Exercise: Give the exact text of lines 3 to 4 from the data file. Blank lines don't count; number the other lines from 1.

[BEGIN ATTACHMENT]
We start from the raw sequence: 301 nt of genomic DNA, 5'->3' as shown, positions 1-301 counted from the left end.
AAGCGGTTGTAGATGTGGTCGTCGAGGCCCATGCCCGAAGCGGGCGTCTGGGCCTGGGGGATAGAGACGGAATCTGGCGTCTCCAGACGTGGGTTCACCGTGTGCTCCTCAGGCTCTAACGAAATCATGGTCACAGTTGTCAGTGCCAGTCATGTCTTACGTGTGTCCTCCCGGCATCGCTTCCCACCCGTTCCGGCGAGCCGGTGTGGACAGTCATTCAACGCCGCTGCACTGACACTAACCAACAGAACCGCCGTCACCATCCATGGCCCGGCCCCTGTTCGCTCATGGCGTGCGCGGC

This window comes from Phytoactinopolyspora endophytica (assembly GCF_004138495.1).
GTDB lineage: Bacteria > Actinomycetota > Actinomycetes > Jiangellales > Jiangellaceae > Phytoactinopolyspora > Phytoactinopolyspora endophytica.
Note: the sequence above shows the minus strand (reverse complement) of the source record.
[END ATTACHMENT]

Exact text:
This window comes from Phytoactinopolyspora endophytica (assembly GCF_004138495.1).
GTDB lineage: Bacteria > Actinomycetota > Actinomycetes > Jiangellales > Jiangellaceae > Phytoactinopolyspora > Phytoactinopolyspora endophytica.